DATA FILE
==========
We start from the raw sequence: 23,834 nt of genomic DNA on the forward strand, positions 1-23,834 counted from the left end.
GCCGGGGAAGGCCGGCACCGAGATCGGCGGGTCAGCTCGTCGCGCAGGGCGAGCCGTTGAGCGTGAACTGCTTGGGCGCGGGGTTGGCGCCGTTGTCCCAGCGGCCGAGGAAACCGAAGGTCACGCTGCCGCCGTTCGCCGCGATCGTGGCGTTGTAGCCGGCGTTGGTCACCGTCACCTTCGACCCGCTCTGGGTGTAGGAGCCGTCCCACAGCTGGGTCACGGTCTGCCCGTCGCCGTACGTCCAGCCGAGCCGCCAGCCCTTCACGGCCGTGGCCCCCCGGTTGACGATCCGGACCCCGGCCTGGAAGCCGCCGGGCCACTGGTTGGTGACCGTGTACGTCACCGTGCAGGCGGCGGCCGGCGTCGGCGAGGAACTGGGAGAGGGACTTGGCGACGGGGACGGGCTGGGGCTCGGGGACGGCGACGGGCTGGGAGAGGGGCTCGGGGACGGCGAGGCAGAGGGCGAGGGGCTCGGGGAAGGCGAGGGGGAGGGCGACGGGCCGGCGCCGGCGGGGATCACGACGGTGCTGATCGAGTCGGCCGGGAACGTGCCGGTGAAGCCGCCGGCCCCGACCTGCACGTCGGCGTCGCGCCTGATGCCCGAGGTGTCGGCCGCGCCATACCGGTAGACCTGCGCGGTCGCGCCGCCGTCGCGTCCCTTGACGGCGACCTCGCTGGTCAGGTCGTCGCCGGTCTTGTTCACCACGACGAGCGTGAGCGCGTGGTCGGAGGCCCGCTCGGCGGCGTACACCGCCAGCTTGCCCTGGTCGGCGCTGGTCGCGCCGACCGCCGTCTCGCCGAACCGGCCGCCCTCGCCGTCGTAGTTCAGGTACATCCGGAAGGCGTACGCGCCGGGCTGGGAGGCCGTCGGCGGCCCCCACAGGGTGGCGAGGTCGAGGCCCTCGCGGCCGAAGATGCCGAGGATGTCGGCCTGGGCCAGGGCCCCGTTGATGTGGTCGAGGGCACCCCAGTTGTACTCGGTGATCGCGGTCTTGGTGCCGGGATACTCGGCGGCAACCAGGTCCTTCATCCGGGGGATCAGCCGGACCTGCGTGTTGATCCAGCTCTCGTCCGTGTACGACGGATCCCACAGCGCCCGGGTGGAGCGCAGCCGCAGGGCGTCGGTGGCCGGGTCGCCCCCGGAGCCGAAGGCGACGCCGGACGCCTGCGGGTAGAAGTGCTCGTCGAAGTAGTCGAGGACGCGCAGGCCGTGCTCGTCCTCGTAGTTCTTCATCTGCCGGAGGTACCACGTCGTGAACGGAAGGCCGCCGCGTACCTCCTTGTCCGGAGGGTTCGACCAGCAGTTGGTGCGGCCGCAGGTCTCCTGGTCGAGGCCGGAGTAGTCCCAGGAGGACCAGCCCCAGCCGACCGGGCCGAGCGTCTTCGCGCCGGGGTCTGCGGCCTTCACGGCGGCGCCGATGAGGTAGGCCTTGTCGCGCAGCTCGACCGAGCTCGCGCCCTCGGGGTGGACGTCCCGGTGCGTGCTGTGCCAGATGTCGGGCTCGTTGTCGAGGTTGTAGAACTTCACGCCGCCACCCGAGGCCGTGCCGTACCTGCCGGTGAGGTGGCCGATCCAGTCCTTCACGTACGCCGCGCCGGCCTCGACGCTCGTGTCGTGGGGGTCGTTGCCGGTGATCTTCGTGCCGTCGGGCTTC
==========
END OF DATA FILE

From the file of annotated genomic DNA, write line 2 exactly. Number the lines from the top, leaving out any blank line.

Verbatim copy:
GCCGGGGAAGGCCGGCACCGAGATCGGCGGGTCAGCTCGTCGCGCAGGGCGAGCCGTTGAGCGTGAACTGCTTGGGCGCGGGGTTGGCGCCGTTGTCCCAGCGGCCGAGGAAACCGAAGGTCACGCTGCCGCCGTTCGCCGCGATCGTGGCGTTGTAGCCGGCGTTGGTCACCGTCACCTTCGACCCGCTCTGGGTGTAGGAGCCGTCCCACAGCTGGGTCACGGTCTGCCCGTCGCCGTACGTCCAGCCGAGCCGCCAGCCCTTCACGGCCGTGGCCCCCCGGTTGACGATCCGGACCCCGGCCTGGAAGCCGCCGGGCCACTGGTTGGTGACCGTGTACGTCACCGTGCAGGCGGCGGCCGGCGTCGGCGAGGAACTGGGAGAGGGACTTGGCGACGGGGACGGGCTGGGGCTCGGGGACGGCGACGGGCTGGGAGAGGGGCTCGGGGACGGCGAGGCAGAGGGCGAGGGGCTCGGGGAAGGCGAGGGGGAGGGCGACGGGCCGGCGCCGGCGGGGATCACGACGGTGCTGATCGAGTCGGCCGGGAACGTGCCGGTGAAGCCGCCGGCCCCGACCTGCACGTCGGCGTCGCGCCTGATGCCCGAGGTGTCGGCCGCGCCATACCGGTAGACCTGCGCGGTCGCGCCGCCGTCGCGTCCCTTGACGGCGACCTCGCTGGTCAGGTCGTCGCCGGTCTTGTTCACCACGACGAGCGTGAGCGCGTGGTCGGAGGCCCGCTCGGCGGCGTACACCGCCAGCTTGCCCTGGTCGGCGCTGGTCGCGCCGACCGCCGTCTCGCCGAACCGGCCGCCCTCGCCGTCGTAGTTCAGGTACATCCGGAAGGCGTACGCGCCGGGCTGGGAGGCCGTCGGCGGCCCCCACAGGGTGGCGAGGTCGAGGCCCTCGCGGCCGAAGATGCCGAGGATGTCGGCCTGGGCCAGGGCCCCGTTGATGTGGTCGAGGGCACCCCAGTTGTACTCGGTGATCGCGGTCTTGGTGCCGGGATACTCGGCGGCAACCAGGTCCTTCATCCGGGGGATCAGCCGGACCTGCGTGTTGATCCAGCTCTCGTCCGTGTACGACGGATCCCACAGCGCCCGGGTGGAGCGCAGCCGCAGGGCGTCGGTGGCCGGGTCGCCCCCGGAGCCGAAGGCGACGCCGGACGCCTGCGGGTAGAAGTGCTCGTCGAAGTAGTCGAGGACGCGCAGGCCGTGCTCGTCCTCGTAGTTCTTCATCTGCCGGAGGTACCACGTCGTGAACGGAAGGCCGCCGCGTACCTCCTTGTCCGGAGGGTTCGACCAGCAGTTGGTGCGGCCGCAGGTCTCCTGGTCGAGGCCGGAGTAGTCCCAGGAGGACCAGCCCCAGCCGACCGGGCCGAGCGTCTTCGCGCCGGGGTCTGCGGCCTTCACGGCGGCGCCGATGAGGTAGGCCTTGTCGCGCAGCTCGACCGAGCTCGCGCCCTCGGGGTGGACGTCCCGGTGCGTGCTGTGCCAGATGTCGGGCTCGTTGTCGAGGTTGTAGAACTTCACGCCGCCACCCGAGGCCGTGCCGTACCTGCCGGTGAGGTGGCCGATCCAGTCCTTCACGTACGCCGCGCCGGCCTCGACGCTCGTGTCGTGGGGGTCGTTGCCGGTGATCTTCGTGCCGTCGGGCTTC